What about the woman who appeared at the dinner? Was she invited? Probably not. After all she had a bad reputation and had most likely been sexually promiscuous. We don’t know how she got into the party but that doesn’t matter. What we do know is that she was conscious of her sins, very conscious of them. She knew she needed forgiveness and acceptance. Quite obviously she knew who Jesus was and that He was an extraordinarily holy man of God.
 
Boldly she approached Jesus, washed His feet with her tears, wiped them clean with her hair, and then covered His feet with her kisses. These actions were very intimate… but then she knew a lot about intimacies. The guests at that dinner must have been shocked.
 
Apparently she also knew a lot about Jesus and the forgiveness that overflowed from His heart. She could recognize love when she saw it, and she fully recognized all of the love in Jesus’ heart. In her faith she humbly laid claim to His love and forgiveness. Her many sins were forgiven. She loved a lot; she was forgiven a lot.
 
Love motivated this woman. Love did not motivate the Pharisee. She knew what was in the heart of Jesus and, acting in faith, she placed her hope in Him and gave Him her love.
The Pharisee, being distant from Jesus, cold in his aloofness, didn’t receive any forgiveness — he didn’t even want it.
 
This raises a question for you and me. Just how close are you and I to Jesus? Can you see yourself on intimate terms with Him, just as this woman saw herself? Do you approach Him as humbly and boldly as she did?
 
This leads to another question: How do you approach not only touching but actually receiving the Body and Blood of Jesus? Many around us are indifferent. Many regard receiving Holy Communion as if it is just another religious gesture. Do they think Holy Communion is only a piece of bread and a bit of wine?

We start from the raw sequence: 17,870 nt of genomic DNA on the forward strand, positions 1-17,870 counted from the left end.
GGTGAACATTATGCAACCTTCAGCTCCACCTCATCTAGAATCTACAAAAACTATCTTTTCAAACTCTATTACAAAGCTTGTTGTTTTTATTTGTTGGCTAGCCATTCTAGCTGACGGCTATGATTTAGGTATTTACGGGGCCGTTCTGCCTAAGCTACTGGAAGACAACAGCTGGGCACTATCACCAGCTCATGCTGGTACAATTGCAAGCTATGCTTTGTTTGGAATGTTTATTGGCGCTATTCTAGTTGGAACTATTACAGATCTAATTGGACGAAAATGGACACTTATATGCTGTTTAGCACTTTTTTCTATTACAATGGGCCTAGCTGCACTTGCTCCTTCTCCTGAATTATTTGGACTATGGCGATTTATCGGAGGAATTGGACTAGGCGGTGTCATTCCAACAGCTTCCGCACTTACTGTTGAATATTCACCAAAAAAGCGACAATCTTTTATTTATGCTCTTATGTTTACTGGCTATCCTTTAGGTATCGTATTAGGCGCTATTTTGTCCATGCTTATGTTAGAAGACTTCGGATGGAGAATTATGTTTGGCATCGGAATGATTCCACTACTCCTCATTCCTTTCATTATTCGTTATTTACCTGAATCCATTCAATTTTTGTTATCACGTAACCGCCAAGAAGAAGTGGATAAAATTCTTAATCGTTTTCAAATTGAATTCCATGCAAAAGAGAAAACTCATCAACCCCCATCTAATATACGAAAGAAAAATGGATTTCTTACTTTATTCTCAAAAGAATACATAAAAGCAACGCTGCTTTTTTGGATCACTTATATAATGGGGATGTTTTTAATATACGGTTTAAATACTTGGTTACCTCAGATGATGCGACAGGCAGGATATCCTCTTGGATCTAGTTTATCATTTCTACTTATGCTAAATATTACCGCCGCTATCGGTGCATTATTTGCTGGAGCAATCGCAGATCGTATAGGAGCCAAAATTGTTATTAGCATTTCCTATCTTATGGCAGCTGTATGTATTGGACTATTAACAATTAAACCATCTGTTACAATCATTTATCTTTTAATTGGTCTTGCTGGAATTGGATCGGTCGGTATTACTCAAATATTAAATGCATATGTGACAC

It is important for us to ask ourselves if we can capture some of the woman’s fervor, some of her love. If we think of the Pharisee’s house as representing the world around us as we find it in our day, can we see ourselves and see our Church as this woman – sinful and in need of healing and forgiveness? Can we have hearts as warm as hers and boldly anoint His feet with our own devotions? Certainly we are all only too aware of the sinfulness that is found in our Church, even in her priests and bishops. A lot of penance is called for and much forgiveness is needed. What Jesus declared is our only hope: So I tell you, her many sins have been forgiven because she has shown great love.
 
May you and I be a part of the great love that is needed both for our Church and in our Church today, the wounded Mystical Body of Christ now so deeply in need of healing.

About Charles Irvin

Fr. Charlie was ordained a priest June 3, 1967 and has served as pastor of St. Mary Student Chapel in Ann Arbor, founded Holy Spirit parish in Hamburg, MI, served as pastor of St. Francis of Assisi parish in Ann Arbor and was pastor of St. Mary parish in Manchester, MI when he entered Senior Priest status in 2001. In 1999 he was appointed Founding Editor of FAITH Magazine which has grown into Faith Catholic Publishing located in Lansing, MI. He is now very active in his “retirement.”